And contentment ne'er envy'd the pomp of the great
In the cot by the side of the sea.

With my Anna I past the mild summer of love
Till death gave his cruel decree,
And bore the dear angel to regions above
From the cot by the side of the sea!"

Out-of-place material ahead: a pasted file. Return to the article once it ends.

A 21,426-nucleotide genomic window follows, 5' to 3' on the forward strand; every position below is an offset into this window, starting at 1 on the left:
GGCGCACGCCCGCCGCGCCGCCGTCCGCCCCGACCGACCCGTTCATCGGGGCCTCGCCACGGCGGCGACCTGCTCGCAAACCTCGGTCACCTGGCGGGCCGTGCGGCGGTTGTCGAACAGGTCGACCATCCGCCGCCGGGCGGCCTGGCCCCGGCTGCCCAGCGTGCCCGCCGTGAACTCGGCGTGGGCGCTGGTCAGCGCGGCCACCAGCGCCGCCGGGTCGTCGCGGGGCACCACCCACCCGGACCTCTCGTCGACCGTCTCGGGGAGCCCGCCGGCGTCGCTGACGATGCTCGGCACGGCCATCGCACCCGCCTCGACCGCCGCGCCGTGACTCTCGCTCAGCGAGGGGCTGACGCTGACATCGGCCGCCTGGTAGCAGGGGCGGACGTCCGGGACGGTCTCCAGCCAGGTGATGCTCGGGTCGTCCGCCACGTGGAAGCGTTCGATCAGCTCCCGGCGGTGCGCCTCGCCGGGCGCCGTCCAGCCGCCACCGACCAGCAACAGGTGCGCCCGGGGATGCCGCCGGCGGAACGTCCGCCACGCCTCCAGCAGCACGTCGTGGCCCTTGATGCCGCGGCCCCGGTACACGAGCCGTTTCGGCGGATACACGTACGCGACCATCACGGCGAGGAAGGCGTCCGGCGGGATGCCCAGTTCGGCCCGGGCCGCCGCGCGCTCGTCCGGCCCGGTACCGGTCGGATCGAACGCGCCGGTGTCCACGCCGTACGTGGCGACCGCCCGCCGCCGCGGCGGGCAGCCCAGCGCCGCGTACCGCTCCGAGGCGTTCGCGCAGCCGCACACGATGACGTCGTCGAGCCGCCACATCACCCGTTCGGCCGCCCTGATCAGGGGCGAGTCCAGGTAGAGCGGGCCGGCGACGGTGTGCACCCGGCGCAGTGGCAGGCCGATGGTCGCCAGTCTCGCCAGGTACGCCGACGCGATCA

As unmemorable as these lines may be, the similarities to Poe's poem in theme, cadence, and the name of the lost beloved are easily apparent, and the phrase "side of the sea," is repeated in what is generally considered to be the final version of "Annabel Lee." Certainly Poe himself, if he had seen "The Mourner" appear in print after he had written "Annabel," would be screaming of plagiarism loud enough to wake the dead. (Not that it ever took much for him to do that.) However, one must also agree with the critic who commented--assuming, for the sake of argument, that this obscure verse was any sort of inspiration to Poe's own work--that he lost nothing of his poetic reputation by this theory, as it would have been a case of Poe transforming a "buried nugget into fine gold." Also, "The Mourner" is merely a typical specimen of the literary conventions of the era, and as a whole is so obviously inferior to "Annabel Lee," that one cannot connect the two poems with any confidence.